Don’t suffer any longer!

E-Guide: How to Win the Office Temperature War

E-Guide: How to Win the
Office Temperature War

Whether you realise it or not, the temperature of the office where you work is an important factor that effects numerous other areas in the office.

Safety Concepts' resident ‘safety guru’, Joanne Wallace has written a simple e-guide to help you safely navigate the minefield that is the average office thermostat.

Understand why people feel hot and cold differently, how the temperature can affect health and productivity and best of all, how to win the office temperature war!

Price: $9.90 Add to Cart

About the Author

Joanne Wallace is our resident "Safety Guru". Joanne has provided advice on safety management for the past 10 years and written hundreds of articles on safety issues and tips. Joanne has experience in many industries ranging from manufacturing, food processing, timber milling, retail, office and wholesaling providing her with knowledge and experience managing risk and injuries in these industries.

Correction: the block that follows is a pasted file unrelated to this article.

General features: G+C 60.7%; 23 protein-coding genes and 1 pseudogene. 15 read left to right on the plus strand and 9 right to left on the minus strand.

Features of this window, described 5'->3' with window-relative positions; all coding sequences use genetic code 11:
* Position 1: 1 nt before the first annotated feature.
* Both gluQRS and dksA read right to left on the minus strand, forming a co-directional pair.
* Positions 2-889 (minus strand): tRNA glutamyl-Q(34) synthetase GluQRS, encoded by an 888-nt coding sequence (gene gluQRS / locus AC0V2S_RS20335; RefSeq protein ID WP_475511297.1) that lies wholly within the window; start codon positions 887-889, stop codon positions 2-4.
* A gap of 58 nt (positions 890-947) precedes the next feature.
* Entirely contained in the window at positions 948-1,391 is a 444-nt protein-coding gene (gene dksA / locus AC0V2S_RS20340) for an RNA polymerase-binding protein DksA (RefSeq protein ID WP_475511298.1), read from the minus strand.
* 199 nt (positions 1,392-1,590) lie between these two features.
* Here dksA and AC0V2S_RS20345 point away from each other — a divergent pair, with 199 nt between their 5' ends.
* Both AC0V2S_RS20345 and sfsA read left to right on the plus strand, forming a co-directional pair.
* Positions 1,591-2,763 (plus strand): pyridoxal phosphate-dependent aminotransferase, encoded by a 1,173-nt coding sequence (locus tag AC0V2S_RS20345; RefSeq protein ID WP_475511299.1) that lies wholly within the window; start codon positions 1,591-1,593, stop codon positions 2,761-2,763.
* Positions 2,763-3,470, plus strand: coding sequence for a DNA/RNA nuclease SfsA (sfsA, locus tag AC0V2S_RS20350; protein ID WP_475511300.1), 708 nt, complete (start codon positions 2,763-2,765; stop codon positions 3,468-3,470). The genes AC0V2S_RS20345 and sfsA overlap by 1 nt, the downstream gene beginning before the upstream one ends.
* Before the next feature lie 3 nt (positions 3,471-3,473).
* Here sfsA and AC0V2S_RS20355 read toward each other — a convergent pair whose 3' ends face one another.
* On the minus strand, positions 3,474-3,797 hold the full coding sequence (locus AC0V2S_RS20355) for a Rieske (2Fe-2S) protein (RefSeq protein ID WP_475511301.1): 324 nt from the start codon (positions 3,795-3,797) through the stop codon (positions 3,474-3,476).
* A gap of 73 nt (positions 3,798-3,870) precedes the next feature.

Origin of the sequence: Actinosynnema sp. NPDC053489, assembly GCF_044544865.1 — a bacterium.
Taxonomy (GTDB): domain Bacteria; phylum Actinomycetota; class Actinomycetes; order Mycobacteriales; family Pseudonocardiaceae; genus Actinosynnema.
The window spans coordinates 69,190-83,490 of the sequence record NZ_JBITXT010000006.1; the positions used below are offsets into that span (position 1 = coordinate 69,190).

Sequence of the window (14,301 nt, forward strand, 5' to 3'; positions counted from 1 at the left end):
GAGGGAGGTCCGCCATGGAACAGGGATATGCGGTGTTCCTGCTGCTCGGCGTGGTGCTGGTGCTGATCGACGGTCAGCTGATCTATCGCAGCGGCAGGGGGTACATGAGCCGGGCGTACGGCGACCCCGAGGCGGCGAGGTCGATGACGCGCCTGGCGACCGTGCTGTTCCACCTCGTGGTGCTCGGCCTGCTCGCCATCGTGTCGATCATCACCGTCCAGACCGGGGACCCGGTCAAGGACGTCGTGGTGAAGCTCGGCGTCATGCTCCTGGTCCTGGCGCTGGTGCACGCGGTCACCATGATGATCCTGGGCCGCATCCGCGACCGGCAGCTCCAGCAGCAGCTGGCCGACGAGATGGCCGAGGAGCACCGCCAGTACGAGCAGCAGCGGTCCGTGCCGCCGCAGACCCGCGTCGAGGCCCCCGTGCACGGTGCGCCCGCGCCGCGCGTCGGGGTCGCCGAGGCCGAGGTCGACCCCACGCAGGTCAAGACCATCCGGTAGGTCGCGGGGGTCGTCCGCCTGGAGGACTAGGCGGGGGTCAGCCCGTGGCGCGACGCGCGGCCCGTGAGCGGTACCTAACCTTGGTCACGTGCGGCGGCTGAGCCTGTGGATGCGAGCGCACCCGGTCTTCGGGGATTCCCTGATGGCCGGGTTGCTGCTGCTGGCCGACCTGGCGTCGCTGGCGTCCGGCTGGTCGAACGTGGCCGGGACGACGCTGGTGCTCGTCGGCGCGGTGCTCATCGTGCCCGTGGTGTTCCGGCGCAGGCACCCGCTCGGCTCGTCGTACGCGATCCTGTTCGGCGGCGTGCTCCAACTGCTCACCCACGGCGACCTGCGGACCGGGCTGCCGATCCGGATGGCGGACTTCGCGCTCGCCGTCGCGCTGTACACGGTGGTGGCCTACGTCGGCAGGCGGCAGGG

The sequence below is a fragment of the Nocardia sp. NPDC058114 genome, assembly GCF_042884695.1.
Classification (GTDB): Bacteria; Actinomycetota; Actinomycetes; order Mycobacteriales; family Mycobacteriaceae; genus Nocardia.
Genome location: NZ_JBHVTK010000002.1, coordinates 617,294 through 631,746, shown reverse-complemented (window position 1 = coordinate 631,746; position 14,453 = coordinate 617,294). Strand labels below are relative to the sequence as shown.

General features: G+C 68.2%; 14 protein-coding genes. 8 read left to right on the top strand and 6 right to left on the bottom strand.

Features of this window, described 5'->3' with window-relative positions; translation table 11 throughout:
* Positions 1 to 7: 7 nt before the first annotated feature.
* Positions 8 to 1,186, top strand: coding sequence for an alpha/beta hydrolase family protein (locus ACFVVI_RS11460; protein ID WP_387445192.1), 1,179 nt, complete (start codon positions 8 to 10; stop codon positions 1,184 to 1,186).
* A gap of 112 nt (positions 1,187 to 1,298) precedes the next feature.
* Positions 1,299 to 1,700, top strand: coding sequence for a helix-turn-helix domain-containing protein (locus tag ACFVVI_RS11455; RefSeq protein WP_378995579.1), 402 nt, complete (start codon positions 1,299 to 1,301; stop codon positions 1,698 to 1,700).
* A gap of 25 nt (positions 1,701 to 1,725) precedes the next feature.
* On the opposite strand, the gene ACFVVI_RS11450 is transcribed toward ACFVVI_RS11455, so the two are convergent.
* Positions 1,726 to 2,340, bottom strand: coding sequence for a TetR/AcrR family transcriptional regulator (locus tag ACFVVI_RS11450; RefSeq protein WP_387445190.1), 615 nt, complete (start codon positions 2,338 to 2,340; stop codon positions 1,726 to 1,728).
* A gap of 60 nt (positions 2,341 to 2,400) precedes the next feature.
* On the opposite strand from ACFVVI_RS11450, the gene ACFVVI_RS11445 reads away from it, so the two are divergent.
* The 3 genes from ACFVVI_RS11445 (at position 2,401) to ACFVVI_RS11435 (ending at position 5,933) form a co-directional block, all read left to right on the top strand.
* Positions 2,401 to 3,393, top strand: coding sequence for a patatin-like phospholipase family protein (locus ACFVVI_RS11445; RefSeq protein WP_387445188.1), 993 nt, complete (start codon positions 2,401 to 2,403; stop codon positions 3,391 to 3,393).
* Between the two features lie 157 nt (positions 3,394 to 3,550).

Comments (9)

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  1. Mitchell Page says:

    This article is one of the best I have seen about office temperature. In my previous government department (police) there were always complaints about the air conditioning. if this article was about then it would have helped me explain better why there was so much difference in the temperatures.

    Thank you for a good helpful article

  2. nathan Howell says:

    The AS referenced has been withdrawn

  3. amanda zerbst says:

    Temperature control is an ongoing problem in large government offices however what I find even more alarming is the lack of thought given by management when introducing new systems of work. Of particular concern are the OH&S consequences of the paperless office. Take a large group of people sitting at desks, make everything they read electronic, eliminating paper files, correspondence, change their system of work so that there is no variety at all, not even folding a letter, getting up to go to a printer, or answering a phone and this is a recipe for disaster. This is what NSW Government considers as progressive. At no stage at all during the planning or the implementation of this new system did anyone consider how this would adversely affect the health and welfare of the workers using the system.